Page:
Q: I want to get clarification on forbidden marriages within the Adventist faith. For example, we’re told that we shouldn’t marry “unbelievers.” Who are “unbelievers?” Are Christians from other faiths who don’t believe in the Sabbath considered to be unbelievers? — Felix, from Kenya
A: When Paul writes “Be ye not unequally yoked together with unbelievers” in 2 Corinthians 6:14, he is speaking with a heart full of love, as if he is writing to his own children (see vs. 13). We are given this inspired counsel because God knows that a marriage is much stronger — and happier — when both the man and the woman share the same Biblical values and beliefs, especially regarding the Sabbath. Amos 3:3 says, “Can two walk together, unless they are agreed?”
Unfortunately, when Seventh-day Adventist believers marry someone not of our faith, hoping against hope that after marriage their wife or husband will eventually see the light of Bible truth, they are almost always disappointed. Usually such a mismatched marriage produces religious conflict in the home. Then the thought arises that perhaps it will be better when children are born, but oftentimes the conflicts become worse. Some parents begin to think that the best solution is just “to let the children decide for themselves.”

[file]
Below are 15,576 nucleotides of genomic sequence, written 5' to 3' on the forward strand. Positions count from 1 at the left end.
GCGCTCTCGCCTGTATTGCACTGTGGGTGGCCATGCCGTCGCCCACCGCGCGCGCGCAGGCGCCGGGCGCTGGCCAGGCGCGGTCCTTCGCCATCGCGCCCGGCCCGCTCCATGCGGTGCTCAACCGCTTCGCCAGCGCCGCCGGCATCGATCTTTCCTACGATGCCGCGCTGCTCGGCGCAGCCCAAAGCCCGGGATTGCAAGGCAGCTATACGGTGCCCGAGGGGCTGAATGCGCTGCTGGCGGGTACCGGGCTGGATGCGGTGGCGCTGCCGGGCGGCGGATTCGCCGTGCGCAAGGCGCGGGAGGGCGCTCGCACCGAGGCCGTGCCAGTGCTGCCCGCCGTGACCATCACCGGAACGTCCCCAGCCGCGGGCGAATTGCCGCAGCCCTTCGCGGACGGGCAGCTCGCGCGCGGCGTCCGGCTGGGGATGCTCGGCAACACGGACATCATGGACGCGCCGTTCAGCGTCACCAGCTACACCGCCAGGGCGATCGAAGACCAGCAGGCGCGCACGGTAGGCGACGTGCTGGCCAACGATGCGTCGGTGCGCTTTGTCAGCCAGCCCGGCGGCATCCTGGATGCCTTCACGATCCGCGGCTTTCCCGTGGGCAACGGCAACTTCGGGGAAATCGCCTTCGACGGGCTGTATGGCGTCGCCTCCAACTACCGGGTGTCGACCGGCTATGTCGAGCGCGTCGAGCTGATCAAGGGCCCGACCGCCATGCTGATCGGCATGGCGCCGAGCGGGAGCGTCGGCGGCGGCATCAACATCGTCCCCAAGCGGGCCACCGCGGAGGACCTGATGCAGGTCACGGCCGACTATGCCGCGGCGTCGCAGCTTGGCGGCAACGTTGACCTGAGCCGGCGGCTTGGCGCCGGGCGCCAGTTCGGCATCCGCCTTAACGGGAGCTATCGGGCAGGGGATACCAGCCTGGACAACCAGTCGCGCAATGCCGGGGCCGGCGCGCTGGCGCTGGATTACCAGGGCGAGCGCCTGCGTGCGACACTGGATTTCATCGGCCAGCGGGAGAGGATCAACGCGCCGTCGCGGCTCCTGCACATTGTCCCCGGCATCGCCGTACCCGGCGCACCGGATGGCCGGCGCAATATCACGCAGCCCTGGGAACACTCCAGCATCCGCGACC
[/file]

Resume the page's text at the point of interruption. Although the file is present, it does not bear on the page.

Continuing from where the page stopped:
It’s far better to lay a solid foundation for marriage by seeking God’s will in the choice of a life partner — one who believes the same as they do. This is the safest path.
Ellen White very clearly defines who a believer is: “Men and women professing godliness should tremble at the thought of entering into a marriage covenant with those who do not respect and obey the commandments of God. It was this that opened the flood-gates of sin to the antediluvians. Such a connection with the world is a direct departure from God’s express requirements, — ‘Be ye not unequally yoked together with unbelievers.’” (Signs of the Times, December 30, 1880).
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